“Zamyatin’s intuitive grasp of the irrational side of totalitarianism—human sacrifice, cruelty as an end in itself—makes We superior to Huxley’s Brave New World.”



When one think of novels set in dystopian futures, titles such as Brave New World, Fahrenheit 451, and of course, George Orwell’s 1984 come to mind. However, almost of all these books owe themselves to We, a dystopian novel written by Russian author Yevgeny Zamyatin.

First published in 1924, We, along with Jack London’s The Iron Heel, is considered to be one of the first books to explore the futuristic dystopian genre.

We establishes many of the tropes that have since become staples of the genre, from a seemingly omnipotent but secretive government, to the twisted logic that Orwell went on to call Doublethink. Set one thousand years in the future, in a world dominated by a government called One State, the novel follows a character ‘named’ D-503, who works as a chief engineer on a spaceship called the INTEGRAL, which it is hoped will allow One Sate to take to the stars in order to bestow peace and order on any alien life forms that may be out there.

The world of One State is every bit as terrifying as that of Big Brother’s. Citizens live in glass houses and are constantly monitored by the secret police. People are given numbers rather than names, dreams are seen as signs of mental illness, and even sex and romance are forbidden except on specific days at allotted times. D begins the novel as a loyal citizen of One State and we follow his journey via entries he makes in his journal. A thread soon emerges in D-503’s life when he meets a beautiful young woman named I-330. She drinks, she smokes, and continuously subverts the rules and regulations of One State. Despite initially hating her for her disregard for One State, D soon becomes infatuated with the enigmatic woman and the two soon begin a love affair. However, the deeper D falls for I, the more his loyalty to One State begins to wane.

It may have been published long before the dystopian future genre became vogue, but the world painted in We is every bit as disturbing and terrifying as those found in 1984 and Brave New World. Reading the novel, you constantly have the feeling of dread that One State is ever present and watching. The book transpires via entries D makes in his journal, and he regards us, the reader, as an alien civilization that One Sate will bring order to via the INTEGRAL shuttle. It’s unsettling enough to imagine one society like One State or Big Brother, but the idea that such a society could take to the stars and spread through galaxies is quite another. We also serves as a satire, and as a warning, against the Soviet Russia and was prevented from being published in Zamyatin’s native country for over sixty years.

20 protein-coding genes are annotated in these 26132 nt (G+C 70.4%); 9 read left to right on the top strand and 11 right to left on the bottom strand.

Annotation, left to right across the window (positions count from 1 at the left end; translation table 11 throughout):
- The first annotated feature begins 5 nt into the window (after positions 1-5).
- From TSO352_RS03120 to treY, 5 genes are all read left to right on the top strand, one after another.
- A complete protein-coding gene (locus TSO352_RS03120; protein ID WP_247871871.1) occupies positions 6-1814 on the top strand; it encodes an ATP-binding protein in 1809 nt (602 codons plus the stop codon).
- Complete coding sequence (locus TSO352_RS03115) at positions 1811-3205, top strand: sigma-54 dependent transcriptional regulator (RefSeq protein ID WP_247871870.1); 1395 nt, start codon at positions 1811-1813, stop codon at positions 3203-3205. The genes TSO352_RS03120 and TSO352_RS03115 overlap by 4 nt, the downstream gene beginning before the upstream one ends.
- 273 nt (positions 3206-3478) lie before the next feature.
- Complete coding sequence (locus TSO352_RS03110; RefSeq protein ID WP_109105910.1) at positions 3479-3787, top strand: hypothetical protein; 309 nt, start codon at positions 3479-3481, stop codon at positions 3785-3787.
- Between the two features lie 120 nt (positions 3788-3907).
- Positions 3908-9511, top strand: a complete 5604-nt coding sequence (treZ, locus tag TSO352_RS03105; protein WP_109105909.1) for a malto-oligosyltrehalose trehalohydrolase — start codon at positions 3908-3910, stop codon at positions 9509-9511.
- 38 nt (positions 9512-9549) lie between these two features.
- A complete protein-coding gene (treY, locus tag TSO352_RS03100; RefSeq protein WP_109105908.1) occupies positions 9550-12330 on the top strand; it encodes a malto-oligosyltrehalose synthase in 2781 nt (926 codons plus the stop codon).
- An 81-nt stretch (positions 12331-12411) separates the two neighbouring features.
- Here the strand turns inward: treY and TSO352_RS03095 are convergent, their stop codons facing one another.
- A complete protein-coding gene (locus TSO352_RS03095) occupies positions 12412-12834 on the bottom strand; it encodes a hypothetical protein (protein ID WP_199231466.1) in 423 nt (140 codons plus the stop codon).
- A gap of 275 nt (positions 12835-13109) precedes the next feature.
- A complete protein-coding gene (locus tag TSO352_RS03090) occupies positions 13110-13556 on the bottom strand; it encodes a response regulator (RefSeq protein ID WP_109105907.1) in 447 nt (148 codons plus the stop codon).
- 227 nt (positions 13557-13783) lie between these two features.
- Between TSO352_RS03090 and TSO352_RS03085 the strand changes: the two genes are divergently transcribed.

If I had one criticism of We, it’s that the narrative can feel quite loose and scattered though, given that it’s being written from the perspective of a character experiencing a serious crisis, I can appreciate this may well be intentional on the author’s part and does help create a feeling of anxiety in the reader that mirrors the feelings of D. I won’t spoil the ending but I personally found it to be more satisfying than I was expecting, though it still leaves plenty for the reader to ponder on once the last page is turned.

If you can’t get enough of books about dystopian futures, then you absolutely owe it to yourself to check out the novel that is arguably the father of them all. Books directly inspired by We include Aldous Huxley’s Brave New World, Ayn Rand’s Anthem, George Orwell’s 1984, and Kurt Vonnegut’s Player Piano, to name but a few.


Reviewed by:

Thom Peart

Added 14th September 2018

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Thom Peart